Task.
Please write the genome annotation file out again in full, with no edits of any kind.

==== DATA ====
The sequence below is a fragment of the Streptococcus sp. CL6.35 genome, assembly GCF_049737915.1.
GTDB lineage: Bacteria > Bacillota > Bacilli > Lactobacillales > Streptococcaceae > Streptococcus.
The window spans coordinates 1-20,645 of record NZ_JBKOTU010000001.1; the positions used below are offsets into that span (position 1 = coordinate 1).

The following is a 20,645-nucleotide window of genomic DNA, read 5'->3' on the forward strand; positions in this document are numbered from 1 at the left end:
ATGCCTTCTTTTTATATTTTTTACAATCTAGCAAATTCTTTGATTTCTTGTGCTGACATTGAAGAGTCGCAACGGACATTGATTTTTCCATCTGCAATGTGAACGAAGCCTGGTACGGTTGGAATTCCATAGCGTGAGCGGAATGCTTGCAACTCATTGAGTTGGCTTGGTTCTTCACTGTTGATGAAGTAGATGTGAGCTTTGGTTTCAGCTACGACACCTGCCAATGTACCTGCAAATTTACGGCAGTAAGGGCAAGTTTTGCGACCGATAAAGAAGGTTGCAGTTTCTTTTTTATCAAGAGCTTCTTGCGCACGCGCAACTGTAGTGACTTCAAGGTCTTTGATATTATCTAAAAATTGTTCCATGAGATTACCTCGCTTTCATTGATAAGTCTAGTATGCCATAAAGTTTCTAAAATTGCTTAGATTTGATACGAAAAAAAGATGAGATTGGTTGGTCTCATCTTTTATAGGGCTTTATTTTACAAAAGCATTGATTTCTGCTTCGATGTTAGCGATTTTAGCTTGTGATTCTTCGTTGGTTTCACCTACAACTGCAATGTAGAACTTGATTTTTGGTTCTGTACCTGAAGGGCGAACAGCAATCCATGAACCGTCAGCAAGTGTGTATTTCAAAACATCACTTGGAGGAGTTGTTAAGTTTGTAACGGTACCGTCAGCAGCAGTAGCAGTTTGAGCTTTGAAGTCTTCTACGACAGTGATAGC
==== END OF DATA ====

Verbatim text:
The sequence below is a fragment of the Streptococcus sp. CL6.35 genome, assembly GCF_049737915.1.
GTDB lineage: Bacteria > Bacillota > Bacilli > Lactobacillales > Streptococcaceae > Streptococcus.
The window spans coordinates 1-20,645 of record NZ_JBKOTU010000001.1; the positions used below are offsets into that span (position 1 = coordinate 1).

The following is a 20,645-nucleotide window of genomic DNA, read 5'->3' on the forward strand; positions in this document are numbered from 1 at the left end:
ATGCCTTCTTTTTATATTTTTTACAATCTAGCAAATTCTTTGATTTCTTGTGCTGACATTGAAGAGTCGCAACGGACATTGATTTTTCCATCTGCAATGTGAACGAAGCCTGGTACGGTTGGAATTCCATAGCGTGAGCGGAATGCTTGCAACTCATTGAGTTGGCTTGGTTCTTCACTGTTGATGAAGTAGATGTGAGCTTTGGTTTCAGCTACGACACCTGCCAATGTACCTGCAAATTTACGGCAGTAAGGGCAAGTTTTGCGACCGATAAAGAAGGTTGCAGTTTCTTTTTTATCAAGAGCTTCTTGCGCACGCGCAACTGTAGTGACTTCAAGGTCTTTGATATTATCTAAAAATTGTTCCATGAGATTACCTCGCTTTCATTGATAAGTCTAGTATGCCATAAAGTTTCTAAAATTGCTTAGATTTGATACGAAAAAAAGATGAGATTGGTTGGTCTCATCTTTTATAGGGCTTTATTTTACAAAAGCATTGATTTCTGCTTCGATGTTAGCGATTTTAGCTTGTGATTCTTCGTTGGTTTCACCTACAACTGCAATGTAGAACTTGATTTTTGGTTCTGTACCTGAAGGGCGAACAGCAATCCATGAACCGTCAGCAAGTGTGTATTTCAAAACATCACTTGGAGGAGTTGTTAAGTTTGTAACGGTACCGTCAGCAGCAGTAGCAGTTTGAGCTTTGAAGTCTTCTACGACAGTGATAGC